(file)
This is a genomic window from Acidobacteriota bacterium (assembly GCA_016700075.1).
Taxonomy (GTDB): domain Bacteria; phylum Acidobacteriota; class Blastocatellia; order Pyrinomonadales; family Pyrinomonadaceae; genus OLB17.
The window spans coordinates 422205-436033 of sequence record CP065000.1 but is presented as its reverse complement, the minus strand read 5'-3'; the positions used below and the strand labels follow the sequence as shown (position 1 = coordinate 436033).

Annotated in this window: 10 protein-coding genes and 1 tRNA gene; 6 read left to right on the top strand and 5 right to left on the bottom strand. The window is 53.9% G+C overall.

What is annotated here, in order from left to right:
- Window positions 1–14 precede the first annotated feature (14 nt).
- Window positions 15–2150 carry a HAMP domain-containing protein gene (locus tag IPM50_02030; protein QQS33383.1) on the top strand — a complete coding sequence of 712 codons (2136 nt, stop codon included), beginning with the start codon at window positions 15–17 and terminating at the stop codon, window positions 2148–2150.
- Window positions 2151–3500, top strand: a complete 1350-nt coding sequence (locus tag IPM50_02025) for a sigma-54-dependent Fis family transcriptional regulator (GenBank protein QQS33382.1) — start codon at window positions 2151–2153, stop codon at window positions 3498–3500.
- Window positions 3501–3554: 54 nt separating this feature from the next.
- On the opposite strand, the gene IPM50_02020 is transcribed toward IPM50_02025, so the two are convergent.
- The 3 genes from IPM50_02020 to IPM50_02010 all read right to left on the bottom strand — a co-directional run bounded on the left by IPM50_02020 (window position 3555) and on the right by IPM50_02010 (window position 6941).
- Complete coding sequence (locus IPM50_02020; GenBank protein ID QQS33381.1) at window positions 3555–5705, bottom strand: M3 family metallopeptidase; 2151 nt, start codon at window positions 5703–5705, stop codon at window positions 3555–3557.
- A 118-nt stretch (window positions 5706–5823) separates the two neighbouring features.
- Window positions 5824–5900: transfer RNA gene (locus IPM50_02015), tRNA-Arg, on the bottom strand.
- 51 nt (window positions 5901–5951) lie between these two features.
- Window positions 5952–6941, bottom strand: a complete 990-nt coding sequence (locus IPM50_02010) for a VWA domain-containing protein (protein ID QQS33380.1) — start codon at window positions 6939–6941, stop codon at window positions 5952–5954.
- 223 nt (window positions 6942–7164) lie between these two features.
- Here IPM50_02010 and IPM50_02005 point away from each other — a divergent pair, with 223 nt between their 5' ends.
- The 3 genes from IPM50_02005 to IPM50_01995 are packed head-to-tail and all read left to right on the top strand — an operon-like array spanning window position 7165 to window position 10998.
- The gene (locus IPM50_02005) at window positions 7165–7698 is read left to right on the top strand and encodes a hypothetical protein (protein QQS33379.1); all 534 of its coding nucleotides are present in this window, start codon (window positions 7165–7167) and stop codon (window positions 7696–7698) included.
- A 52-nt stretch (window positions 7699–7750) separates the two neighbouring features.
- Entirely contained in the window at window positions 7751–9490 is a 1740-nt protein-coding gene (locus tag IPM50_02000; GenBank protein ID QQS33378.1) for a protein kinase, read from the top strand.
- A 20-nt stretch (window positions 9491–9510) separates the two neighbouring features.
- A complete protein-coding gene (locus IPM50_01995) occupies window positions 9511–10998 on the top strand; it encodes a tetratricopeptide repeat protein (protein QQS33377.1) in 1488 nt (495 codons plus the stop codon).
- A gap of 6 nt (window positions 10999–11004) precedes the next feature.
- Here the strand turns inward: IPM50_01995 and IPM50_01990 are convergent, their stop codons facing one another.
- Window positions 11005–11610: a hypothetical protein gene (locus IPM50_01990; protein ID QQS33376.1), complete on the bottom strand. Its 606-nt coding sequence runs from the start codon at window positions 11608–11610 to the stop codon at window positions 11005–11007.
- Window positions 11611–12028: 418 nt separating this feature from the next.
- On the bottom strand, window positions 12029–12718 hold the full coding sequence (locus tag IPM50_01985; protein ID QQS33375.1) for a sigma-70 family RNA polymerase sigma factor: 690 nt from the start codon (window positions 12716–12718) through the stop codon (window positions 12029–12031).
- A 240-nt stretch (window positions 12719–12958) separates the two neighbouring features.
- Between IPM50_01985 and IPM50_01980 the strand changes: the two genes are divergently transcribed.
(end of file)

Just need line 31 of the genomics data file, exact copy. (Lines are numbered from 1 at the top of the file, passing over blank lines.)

- Between IPM50_01985 and IPM50_01980 the strand changes: the two genes are divergently transcribed.